The much-awaited Google Pixel 2 smartphone has finally been unveiled, and this is the phone that succeeds last year’s first-generation Pixel. This is the smaller of the two Pixel phones which Google has unveiled, with the larger Pixel 2 XL being the other one. As it turns out, the second-generation Pixel smartphone is more about combining the latest hardware with software refinement.

The Pixel retains the same display size as its predecessor, which means this has a 5-inch AMOLED display with Full HD resolution. This phone should remain a more compact option among the two new Pixel phones.

On the design front, there are subtle tweaks. On the back, the glass accent has been retained on the top part of the panel (the rest is aluminum), but it is now a thinner band than before. The more compact Pixel 2 retains a similar form factor to the predecessor, which means this isn’t technically the “bezel-less" design that a lot of recent flagship phones have managed well with. It is water resistant as well.

There is no headphone jack in the Pixel 2, which does remind us of how Google had claimed higher ground last year after Apple had removed the same port from the iPhone 7 and iPhone 7 Plus. Instead, Google will sell you the Pixel Buds wireless earphones ($159; around Rs10,300). This does beg the question—how is this any different from Apple’s strategy?

It is perhaps not entirely a surprise that Android 8 (Oreo) comes out of the box on the Pixel 2. There are changes in the interface though, compared to the Oreo that existing phones such as the Sony Xperia XZ1 run. For starters, Google Search now takes center stage, with the search bar now sitting between the navigation bar at the bottom of the screen and the app icon dock above it—earlier, the bar and the dock were placed together. The idea is to make it easier to access search, and also improve the “reach" on larger phones, where the search bar placed on the top meant a bit more effort to get to it.

No corners cut on the power front too, with the newest Qualcomm Snapdragon 835 processor with 4GB RAM (this is more than enough for the clean Android), more powerful graphics and a 2,700mAh battery.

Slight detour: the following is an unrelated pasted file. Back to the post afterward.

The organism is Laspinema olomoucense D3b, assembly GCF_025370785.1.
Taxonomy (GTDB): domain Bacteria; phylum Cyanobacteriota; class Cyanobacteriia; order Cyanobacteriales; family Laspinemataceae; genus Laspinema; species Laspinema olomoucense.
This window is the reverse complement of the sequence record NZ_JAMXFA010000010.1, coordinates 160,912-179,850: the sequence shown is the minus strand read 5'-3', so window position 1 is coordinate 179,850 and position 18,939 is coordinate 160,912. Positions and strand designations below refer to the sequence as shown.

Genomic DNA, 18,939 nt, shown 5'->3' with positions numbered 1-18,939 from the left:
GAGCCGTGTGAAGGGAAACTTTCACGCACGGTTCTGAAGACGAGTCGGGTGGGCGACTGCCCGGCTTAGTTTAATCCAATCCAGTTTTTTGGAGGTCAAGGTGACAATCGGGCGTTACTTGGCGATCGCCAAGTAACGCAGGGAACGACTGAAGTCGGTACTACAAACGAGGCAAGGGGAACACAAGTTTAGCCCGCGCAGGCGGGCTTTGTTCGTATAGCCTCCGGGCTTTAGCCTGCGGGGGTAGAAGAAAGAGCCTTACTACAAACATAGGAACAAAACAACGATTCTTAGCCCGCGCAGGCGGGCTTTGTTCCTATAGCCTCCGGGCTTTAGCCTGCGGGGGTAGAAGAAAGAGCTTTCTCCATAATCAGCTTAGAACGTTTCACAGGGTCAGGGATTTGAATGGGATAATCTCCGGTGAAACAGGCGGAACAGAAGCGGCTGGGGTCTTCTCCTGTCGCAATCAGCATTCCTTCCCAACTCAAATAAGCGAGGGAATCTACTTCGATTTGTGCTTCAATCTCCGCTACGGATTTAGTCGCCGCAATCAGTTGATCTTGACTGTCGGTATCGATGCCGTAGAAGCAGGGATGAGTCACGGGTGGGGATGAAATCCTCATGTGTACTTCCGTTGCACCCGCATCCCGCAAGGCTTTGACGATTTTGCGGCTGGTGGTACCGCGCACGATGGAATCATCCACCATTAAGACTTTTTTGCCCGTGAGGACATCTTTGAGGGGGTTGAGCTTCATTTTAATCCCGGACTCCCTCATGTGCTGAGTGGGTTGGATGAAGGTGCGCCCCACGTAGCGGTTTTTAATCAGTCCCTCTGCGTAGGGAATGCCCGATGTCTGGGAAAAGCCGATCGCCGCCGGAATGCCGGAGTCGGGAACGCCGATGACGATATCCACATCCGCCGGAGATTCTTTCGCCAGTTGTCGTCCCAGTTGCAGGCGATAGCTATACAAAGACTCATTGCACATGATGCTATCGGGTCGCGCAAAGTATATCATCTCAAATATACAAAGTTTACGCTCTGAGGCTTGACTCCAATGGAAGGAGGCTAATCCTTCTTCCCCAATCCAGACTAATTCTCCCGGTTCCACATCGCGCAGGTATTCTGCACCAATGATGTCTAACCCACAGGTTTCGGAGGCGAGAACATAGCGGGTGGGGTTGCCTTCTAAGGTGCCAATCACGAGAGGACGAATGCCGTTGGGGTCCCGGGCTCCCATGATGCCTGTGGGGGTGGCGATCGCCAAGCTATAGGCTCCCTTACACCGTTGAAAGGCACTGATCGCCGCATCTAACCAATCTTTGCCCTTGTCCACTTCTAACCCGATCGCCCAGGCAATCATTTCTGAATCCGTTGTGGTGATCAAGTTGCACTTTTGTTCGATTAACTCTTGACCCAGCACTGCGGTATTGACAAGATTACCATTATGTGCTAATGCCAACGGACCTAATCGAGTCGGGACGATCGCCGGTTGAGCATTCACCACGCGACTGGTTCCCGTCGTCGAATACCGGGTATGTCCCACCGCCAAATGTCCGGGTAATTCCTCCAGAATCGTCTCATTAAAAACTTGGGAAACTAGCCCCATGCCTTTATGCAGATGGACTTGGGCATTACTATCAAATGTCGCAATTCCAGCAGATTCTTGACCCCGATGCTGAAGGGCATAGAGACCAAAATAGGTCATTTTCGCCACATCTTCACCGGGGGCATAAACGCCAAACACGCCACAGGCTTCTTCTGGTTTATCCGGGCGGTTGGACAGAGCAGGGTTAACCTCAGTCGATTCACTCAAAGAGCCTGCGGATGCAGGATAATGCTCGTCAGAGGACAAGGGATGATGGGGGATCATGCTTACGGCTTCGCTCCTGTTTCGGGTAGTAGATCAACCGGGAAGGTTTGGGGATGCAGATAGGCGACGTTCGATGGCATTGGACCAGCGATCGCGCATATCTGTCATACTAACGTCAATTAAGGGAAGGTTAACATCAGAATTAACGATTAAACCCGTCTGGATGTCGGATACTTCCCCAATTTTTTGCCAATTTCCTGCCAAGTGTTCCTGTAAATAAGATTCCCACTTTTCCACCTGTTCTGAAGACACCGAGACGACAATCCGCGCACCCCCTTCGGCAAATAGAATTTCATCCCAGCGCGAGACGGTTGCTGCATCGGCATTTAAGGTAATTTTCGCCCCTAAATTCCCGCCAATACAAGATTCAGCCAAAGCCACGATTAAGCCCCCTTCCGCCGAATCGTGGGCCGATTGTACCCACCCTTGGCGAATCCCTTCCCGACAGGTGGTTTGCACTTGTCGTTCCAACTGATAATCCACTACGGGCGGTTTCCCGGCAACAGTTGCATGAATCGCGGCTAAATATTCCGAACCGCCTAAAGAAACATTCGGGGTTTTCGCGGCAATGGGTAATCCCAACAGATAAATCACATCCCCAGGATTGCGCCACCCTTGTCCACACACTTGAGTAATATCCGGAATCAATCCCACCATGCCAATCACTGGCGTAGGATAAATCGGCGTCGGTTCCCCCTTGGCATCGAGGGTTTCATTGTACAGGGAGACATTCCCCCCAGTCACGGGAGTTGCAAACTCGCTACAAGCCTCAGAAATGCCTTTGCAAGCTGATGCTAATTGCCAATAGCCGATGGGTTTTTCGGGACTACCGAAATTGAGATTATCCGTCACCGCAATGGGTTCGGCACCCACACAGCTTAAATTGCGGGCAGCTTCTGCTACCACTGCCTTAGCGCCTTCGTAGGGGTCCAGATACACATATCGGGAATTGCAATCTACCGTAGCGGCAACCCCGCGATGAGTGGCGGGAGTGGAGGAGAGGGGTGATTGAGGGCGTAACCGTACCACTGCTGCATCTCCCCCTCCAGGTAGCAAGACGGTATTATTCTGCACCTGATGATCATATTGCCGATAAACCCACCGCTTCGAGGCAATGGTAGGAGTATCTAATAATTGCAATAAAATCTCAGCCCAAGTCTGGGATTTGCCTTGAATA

The Pixel 2 retains the same megapixel count on the camera—12 megapixels. However, this definitely isn’t the same camera carried forward. What you get now is a 1/2.6-inch sensor which is slightly smaller than the Pixel, but has a wider aperture which should hold the Pixel 2 in good stead during low-light photography. Google has also added the optical image stabilization (OIS) feature to the Pixel 2, which should mean sharper and better detailed photos in certain lighting conditions. In fact, OIS will complement electronic image stabilization (EIS).

However, that is not all. Google has pretty much exhibited its prowess in implementing machine learning for photography with the Photos app, and will now use that in the Pixel 2 phone for what is the new Portrait Mode. This comes just after Apple showed off the excellent Portrait Mode options in the new iPhone 8 Plus. With machine learning and computational photography, the software algorithms in the Pixel 2 will understand the contents of a photo and identify faces. While the iPhone uses dual cameras for the Portrait Mode, each pixel in the camera sensor of the Pixel 2 phone is divided into two using a method known as Dual Pixel—this allows for a better depth understanding of any photo.

There are the first strands of the HTC-inspiration too. The Pixel 2 gets the Active Edge feature, which basically means that you can squeeze the phone to execute quick actions, such as take a photo or open an app—there are a bunch of sensors sitting beneath the frame of the phone to detect a harder press on the Pixel 2. We had first seen this feature on the HTC U11 flagship smartphone, and HTC calls it Edge Sense on that phone.

Google will begin pre-orders for the Pixel from 26 October, and the Pixel 2 will be available in India from 1 November. The 64GB variant of the Pixel 2 is priced in India at Rs61,000, while the 128GB version will cost Rs70,000. From the looks of it, this is not a phone that will redefine the segment it competes in, but it is designed to do exactly what was expected from it. Better, in every sense of the word.

Close
×
My Reads Logout